If there’s anything erroneous here, I blame the people who have advised me. The wretches should have saved me from my errors. But, seriously . . . I thank Professor Jason Briggeman for brilliant editorial advice. My editors at Yale, Seth Ditchik in acquisition and Karen Olson and Kelley Blewster in production, gave me more advice, most of which I followed. So I get unwarranted credit for their good ideas. Katherine Mangu-Ward, the editor of my beloved Reason magazine, played a similar role in many of the essays, though most are revised from their published form. The blog of my friend the liberal economist Donald Boudreaux, Café Hayek, has provided scores of leads to true liberal thinking, which I have boldly stolen. In the Bourgeois Era trilogy I thanked in more detail the embarrassingly large number of people on whom I have depended in slowly getting my science right and then realizing my true and modern liberalism.
I urge you to reconsider your politics, as I did, by listening, really listening, to new facts and ideas, or reconsidering the old ones. Staying open minded is usually a good plan. The economist and true liberal Bryan Caplan asks, “Who ever made an enemy by contradicting someone’s belief about what is wrong with his car?” Yet enemy-making is commonplace in our debates about politics, such as about abortion or the minimum wage or trade protectionism. Caplan continues: “For practical questions [such as auto repair], standard procedure is to acquire evidence before you form a strong opinion, match your confidence to the quality and quantity of your evidence, and remain open to criticism. For political questions [such as whether we should be left or right or liberal], we routinely override these procedural safeguards.”
I want you to become less self-satisfied in your progressivism or your conservatism or even your relaxed middle-of-the-road-ism—a political identity whatever it may be acquired at age twenty or so and never seriously questioned thereafter. I want you to realize that the conventional opinions all depend on turning the government’s monopoly of coercion on your good neighbors, and then on yourself. Often enough—to revive a useful word, a favorite of the eighteenth-century essayist and conversationalist Samuel Johnson—the conventional opinions are mere “cant,” which is to say routinely repeated yet unexamined ethical claims, often wrong or bad. Johnson would say, “My dear friend, clear your mind of cant!” Good advice.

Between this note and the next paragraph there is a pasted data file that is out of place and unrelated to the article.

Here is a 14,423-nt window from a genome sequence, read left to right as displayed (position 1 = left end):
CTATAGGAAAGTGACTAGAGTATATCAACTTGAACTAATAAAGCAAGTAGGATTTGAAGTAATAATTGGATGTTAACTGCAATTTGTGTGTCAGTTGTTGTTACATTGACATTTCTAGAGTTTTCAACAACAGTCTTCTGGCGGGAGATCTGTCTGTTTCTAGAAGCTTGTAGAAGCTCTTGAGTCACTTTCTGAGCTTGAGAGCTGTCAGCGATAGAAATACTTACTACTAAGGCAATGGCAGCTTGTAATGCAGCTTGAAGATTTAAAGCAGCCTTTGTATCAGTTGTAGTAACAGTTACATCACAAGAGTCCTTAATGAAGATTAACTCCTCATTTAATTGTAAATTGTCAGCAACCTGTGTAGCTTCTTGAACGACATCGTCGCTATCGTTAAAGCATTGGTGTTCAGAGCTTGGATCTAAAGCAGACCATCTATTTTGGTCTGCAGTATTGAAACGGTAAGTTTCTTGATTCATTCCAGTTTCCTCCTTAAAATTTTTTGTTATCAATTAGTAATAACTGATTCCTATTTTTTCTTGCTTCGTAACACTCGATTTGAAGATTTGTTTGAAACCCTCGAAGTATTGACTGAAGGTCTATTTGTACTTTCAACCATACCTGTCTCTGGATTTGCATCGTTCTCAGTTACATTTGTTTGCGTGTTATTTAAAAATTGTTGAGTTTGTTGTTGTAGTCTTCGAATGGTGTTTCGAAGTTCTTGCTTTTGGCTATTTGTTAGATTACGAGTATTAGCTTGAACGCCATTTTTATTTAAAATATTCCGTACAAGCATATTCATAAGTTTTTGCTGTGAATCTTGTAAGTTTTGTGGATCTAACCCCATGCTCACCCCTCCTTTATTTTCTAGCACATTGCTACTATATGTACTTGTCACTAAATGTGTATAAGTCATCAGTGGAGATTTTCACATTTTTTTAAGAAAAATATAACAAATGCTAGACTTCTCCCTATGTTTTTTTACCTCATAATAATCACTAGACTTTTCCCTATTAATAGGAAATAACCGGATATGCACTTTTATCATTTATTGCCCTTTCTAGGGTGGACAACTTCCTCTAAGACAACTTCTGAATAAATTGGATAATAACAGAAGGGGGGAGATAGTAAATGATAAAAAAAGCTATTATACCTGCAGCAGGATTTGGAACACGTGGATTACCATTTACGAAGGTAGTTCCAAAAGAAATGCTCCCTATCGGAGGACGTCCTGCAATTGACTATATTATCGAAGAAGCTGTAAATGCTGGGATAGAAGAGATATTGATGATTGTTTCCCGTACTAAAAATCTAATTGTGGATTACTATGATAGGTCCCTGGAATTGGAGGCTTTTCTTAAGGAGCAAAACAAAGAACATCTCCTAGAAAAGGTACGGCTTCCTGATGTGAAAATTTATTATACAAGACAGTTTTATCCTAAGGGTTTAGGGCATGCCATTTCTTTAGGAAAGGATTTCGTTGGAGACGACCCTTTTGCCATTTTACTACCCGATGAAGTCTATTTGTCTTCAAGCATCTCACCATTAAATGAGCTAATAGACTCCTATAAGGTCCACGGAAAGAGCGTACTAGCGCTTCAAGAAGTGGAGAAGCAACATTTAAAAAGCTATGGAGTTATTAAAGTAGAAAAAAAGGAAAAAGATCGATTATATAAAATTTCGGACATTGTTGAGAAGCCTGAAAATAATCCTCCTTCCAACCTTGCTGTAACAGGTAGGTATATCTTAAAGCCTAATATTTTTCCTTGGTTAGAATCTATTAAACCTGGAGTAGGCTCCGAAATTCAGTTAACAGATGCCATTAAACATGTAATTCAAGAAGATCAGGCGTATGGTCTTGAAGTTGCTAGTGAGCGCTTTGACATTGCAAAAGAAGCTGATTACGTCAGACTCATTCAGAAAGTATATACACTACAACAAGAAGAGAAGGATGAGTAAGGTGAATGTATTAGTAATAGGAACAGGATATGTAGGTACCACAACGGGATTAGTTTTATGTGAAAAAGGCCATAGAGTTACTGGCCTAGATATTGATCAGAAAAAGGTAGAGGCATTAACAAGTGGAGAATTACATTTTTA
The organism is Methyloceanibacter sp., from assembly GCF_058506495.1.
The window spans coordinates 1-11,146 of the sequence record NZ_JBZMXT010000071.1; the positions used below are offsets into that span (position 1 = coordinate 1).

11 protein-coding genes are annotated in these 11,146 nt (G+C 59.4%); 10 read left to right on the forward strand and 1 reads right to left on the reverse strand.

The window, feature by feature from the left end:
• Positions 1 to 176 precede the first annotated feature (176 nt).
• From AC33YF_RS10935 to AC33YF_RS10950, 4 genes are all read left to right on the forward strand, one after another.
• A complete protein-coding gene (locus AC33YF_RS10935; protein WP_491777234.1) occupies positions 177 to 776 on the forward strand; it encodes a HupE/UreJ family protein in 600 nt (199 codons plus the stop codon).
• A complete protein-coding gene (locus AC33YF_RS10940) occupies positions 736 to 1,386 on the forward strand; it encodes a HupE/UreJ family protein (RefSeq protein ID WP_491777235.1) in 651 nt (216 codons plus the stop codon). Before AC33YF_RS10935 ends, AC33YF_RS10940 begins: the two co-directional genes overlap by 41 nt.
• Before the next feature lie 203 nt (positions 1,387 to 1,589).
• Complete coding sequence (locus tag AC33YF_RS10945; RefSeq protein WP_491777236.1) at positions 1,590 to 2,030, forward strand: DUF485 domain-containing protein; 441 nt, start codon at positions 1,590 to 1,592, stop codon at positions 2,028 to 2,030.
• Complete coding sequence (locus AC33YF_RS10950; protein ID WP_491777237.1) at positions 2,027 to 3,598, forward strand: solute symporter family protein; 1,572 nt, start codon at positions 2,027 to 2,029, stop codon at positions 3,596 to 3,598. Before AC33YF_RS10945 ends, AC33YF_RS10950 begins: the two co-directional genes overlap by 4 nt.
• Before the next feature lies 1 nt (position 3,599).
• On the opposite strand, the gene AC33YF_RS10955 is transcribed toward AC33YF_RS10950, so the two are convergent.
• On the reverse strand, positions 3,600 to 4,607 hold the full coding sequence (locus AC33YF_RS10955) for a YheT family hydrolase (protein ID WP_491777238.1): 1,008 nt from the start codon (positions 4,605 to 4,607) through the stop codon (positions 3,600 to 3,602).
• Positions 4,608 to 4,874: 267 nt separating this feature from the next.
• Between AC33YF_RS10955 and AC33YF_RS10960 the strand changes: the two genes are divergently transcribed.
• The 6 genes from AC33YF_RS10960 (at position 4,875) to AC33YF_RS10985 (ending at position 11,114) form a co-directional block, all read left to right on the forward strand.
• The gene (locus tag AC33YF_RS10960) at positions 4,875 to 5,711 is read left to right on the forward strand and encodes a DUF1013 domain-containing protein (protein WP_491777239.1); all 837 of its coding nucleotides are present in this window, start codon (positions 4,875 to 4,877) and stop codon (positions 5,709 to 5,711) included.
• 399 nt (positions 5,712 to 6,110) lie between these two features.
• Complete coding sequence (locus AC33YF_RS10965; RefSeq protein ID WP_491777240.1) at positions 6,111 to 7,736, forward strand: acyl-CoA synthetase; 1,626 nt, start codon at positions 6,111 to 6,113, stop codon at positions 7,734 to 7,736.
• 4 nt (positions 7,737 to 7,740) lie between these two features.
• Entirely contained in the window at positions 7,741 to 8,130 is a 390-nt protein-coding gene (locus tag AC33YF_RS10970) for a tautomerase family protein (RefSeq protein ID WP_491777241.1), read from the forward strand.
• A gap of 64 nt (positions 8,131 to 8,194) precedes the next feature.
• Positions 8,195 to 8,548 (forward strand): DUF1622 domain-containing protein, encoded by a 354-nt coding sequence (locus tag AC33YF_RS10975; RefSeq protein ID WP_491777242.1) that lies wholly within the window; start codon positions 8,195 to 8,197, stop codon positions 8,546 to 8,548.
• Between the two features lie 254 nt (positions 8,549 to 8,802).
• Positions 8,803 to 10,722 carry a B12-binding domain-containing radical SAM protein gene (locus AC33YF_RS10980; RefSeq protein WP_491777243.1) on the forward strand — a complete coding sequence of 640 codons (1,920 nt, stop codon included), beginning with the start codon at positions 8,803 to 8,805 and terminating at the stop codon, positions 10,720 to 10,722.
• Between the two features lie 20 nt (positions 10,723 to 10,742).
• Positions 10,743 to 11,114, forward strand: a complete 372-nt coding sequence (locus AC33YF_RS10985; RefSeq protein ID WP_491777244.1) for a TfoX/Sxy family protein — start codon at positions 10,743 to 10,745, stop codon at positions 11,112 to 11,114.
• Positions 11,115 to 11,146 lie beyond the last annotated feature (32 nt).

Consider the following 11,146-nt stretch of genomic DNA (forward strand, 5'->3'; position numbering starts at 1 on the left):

I want you to espouse modern liberal rhetoric, sweet talk, peaceful exchange, toleration of the other, and to see their good consequences. I want you to become much less certain that The Problem is “capitalism” or the Enlightenment; or that liberty can be Taken Too Far; or that hating other people is jolly good fun; or that governmental programs of war, socialism, expropriation, protection, subsidy, regulation, nudging, and prohibition are usually innocent exercises by our wise mothers and fathers in government to better the lives of us all.
With an open mind and a generous heart, dear friends, I believe you will tilt toward a humane true liberalism. Welcome, then, to a society held together by sweet talk among free adults rather than by coercion applied to slaves and children.


Copyright © by Deirdre Nansen McCloskey